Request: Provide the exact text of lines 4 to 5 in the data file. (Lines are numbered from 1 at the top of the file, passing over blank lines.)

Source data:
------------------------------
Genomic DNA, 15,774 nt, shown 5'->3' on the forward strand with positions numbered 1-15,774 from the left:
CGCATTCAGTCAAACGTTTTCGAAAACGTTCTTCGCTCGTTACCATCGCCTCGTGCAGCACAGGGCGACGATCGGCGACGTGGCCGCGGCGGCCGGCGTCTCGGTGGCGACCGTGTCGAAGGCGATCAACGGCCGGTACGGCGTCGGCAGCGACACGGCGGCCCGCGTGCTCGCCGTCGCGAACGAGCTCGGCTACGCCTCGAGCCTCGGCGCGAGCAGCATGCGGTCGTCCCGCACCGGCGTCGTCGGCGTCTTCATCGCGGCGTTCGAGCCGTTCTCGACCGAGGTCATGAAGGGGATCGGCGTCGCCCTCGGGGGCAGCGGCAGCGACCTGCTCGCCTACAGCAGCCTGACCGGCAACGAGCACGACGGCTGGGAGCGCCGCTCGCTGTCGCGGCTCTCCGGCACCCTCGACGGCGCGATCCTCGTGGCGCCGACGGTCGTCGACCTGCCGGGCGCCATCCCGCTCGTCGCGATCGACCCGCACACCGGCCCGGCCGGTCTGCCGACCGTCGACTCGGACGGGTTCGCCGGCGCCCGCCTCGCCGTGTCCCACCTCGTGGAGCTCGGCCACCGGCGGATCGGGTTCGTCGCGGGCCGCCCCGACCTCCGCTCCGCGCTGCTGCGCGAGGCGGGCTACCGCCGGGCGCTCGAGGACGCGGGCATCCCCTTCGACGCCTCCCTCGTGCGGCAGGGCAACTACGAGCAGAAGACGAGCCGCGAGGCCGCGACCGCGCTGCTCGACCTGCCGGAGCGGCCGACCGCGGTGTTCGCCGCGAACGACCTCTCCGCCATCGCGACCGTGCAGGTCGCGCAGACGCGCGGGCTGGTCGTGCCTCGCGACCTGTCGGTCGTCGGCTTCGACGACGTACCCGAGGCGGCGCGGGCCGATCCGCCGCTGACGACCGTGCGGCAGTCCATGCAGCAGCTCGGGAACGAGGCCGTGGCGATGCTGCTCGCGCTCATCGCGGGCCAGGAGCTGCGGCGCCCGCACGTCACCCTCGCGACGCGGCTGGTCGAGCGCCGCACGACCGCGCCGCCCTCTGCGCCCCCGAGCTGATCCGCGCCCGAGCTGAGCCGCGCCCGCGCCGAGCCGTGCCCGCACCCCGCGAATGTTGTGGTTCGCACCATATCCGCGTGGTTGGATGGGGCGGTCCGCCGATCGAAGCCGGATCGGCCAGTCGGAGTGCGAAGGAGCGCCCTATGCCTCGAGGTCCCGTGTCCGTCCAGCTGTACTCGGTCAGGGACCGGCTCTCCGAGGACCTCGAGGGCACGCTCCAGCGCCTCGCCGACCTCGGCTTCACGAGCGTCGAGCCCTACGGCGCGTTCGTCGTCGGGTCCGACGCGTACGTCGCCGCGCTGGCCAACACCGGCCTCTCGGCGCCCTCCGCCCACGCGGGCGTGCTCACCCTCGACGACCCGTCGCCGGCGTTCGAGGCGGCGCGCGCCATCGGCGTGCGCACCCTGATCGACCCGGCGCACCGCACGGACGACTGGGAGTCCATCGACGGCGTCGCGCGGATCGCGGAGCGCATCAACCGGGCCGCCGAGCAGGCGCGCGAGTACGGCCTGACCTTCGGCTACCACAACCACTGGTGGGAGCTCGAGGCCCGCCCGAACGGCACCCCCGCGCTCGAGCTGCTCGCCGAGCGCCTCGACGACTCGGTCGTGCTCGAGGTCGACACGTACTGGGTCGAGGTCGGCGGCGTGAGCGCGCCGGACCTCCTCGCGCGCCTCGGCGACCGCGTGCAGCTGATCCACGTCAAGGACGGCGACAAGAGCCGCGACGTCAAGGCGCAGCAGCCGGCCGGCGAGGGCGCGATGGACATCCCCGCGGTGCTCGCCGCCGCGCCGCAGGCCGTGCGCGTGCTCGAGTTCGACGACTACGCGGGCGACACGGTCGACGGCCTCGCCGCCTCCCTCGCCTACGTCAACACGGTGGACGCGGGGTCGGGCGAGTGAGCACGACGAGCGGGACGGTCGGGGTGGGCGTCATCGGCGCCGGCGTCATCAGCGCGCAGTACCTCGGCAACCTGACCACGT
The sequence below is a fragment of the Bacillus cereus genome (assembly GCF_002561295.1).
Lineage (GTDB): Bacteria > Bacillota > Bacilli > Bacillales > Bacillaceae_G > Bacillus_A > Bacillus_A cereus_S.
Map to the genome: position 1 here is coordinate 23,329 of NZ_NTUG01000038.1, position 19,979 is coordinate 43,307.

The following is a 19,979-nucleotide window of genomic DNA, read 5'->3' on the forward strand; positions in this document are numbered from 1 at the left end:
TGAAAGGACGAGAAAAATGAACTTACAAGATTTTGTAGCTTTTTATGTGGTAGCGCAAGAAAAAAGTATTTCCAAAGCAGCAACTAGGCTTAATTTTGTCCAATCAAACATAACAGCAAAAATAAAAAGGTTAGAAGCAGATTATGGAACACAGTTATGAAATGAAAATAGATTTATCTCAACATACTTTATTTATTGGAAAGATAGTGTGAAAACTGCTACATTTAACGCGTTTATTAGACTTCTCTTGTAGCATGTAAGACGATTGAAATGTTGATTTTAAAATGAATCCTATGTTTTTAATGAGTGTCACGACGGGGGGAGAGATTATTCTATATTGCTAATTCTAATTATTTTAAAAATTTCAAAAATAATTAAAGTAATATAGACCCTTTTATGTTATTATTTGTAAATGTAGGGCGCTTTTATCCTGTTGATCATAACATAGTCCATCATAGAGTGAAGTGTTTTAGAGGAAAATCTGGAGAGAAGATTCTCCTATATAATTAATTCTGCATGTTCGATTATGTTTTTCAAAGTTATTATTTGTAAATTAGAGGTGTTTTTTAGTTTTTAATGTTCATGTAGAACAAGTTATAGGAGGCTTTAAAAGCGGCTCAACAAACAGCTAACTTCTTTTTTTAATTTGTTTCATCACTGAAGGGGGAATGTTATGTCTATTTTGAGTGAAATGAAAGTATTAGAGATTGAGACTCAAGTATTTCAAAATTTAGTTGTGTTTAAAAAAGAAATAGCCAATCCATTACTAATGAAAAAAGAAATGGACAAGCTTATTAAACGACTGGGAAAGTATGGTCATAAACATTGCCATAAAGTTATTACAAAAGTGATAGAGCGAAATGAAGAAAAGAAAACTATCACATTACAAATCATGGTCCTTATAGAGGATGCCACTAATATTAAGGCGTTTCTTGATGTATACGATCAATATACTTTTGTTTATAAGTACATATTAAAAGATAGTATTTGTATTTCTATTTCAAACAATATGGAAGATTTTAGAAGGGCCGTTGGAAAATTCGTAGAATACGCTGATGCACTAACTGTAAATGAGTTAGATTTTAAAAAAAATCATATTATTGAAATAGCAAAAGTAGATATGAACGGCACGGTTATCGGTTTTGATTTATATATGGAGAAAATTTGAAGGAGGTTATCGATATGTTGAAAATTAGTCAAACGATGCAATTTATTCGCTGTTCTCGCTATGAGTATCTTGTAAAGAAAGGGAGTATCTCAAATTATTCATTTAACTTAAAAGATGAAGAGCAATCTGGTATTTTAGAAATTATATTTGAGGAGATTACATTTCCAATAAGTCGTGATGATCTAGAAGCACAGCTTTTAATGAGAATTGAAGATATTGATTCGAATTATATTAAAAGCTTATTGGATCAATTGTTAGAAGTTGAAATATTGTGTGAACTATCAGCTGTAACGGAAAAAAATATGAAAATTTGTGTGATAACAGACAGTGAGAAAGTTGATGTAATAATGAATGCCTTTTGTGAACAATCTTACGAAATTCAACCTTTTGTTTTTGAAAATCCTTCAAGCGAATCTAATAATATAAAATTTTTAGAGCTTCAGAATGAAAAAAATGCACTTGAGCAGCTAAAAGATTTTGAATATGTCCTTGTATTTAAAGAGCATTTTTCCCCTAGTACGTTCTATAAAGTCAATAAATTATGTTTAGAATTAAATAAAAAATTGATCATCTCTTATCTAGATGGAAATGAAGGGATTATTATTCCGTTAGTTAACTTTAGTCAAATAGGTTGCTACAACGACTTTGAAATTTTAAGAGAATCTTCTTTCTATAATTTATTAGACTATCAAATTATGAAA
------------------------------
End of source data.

Lineage (GTDB): Bacteria > Bacillota > Bacilli > Bacillales > Bacillaceae_G > Bacillus_A > Bacillus_A cereus_S.
Map to the genome: position 1 here is coordinate 23,329 of NZ_NTUG01000038.1, position 19,979 is coordinate 43,307.